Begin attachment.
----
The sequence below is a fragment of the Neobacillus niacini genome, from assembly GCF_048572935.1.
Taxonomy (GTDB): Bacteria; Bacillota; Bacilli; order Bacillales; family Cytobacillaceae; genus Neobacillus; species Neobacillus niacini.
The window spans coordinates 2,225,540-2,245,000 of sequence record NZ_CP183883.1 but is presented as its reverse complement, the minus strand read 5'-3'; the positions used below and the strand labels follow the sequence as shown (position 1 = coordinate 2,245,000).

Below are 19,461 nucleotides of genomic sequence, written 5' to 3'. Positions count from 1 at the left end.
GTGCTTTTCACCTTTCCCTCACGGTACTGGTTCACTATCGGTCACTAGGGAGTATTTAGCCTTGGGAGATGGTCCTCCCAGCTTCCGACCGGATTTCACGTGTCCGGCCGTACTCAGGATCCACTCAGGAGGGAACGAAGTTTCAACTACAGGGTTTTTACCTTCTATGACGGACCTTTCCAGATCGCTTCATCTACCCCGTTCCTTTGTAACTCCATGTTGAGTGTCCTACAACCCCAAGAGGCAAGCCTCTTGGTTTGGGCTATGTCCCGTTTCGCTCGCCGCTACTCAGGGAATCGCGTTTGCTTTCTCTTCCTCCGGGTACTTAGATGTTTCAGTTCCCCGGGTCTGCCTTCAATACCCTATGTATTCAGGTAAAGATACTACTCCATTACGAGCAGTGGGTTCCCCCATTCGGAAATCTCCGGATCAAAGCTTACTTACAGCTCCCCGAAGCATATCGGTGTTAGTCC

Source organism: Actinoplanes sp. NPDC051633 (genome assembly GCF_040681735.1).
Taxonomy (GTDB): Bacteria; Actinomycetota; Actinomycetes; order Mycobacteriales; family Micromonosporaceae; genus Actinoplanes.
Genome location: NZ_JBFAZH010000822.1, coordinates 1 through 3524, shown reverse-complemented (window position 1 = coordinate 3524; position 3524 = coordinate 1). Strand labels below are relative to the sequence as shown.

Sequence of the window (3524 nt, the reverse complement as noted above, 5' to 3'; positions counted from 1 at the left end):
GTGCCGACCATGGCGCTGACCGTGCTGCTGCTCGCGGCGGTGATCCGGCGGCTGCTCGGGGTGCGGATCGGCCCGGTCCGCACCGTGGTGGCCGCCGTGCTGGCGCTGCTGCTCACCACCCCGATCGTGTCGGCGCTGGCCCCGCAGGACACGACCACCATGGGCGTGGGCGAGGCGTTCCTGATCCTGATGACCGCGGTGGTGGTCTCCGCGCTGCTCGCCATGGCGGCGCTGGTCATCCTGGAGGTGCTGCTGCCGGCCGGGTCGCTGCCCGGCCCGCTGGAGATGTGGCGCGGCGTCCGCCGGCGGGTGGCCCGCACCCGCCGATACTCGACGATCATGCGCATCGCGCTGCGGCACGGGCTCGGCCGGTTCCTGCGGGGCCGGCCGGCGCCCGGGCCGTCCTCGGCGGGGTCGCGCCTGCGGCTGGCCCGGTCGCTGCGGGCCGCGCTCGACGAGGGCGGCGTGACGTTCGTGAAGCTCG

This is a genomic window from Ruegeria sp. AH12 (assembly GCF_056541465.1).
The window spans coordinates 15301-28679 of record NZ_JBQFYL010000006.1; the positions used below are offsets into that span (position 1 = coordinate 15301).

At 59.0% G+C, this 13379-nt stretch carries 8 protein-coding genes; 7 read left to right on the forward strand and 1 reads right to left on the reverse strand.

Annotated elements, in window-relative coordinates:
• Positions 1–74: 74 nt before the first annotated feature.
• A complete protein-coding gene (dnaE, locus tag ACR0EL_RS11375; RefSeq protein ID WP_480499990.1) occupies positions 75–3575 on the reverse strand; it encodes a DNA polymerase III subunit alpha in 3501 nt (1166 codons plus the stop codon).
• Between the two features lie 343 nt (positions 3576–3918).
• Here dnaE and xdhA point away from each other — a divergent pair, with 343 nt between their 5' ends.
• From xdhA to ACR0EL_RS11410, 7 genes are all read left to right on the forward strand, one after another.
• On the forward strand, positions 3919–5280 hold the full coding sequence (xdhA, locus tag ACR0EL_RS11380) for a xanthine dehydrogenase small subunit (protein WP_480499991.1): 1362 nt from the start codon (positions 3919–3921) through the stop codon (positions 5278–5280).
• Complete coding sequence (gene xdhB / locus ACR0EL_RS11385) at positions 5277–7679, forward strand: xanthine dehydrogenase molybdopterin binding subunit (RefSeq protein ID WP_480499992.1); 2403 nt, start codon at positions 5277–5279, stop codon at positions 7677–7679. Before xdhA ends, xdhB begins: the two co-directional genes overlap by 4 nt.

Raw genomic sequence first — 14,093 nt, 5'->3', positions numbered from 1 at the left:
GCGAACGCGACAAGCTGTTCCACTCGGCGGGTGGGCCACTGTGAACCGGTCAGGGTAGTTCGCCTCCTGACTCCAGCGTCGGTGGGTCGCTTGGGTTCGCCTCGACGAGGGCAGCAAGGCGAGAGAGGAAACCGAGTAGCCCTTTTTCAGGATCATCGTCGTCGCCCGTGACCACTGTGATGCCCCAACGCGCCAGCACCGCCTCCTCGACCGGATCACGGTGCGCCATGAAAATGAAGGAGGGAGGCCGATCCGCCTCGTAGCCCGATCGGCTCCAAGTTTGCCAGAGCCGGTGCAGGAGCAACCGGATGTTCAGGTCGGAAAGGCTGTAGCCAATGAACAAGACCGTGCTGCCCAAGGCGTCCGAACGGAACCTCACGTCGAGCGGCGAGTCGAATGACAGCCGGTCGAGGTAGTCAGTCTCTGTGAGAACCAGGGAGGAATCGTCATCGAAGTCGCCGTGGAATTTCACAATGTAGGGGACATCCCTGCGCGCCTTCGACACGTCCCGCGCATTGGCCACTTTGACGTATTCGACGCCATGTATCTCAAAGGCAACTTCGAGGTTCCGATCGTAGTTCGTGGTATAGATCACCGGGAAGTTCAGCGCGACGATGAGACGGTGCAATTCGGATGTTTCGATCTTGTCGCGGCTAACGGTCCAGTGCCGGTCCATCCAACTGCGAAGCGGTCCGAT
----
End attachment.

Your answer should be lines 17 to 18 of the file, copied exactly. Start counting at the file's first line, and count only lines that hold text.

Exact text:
• Between the two features lie 343 nt (positions 3576–3918).
• Here dnaE and xdhA point away from each other — a divergent pair, with 343 nt between their 5' ends.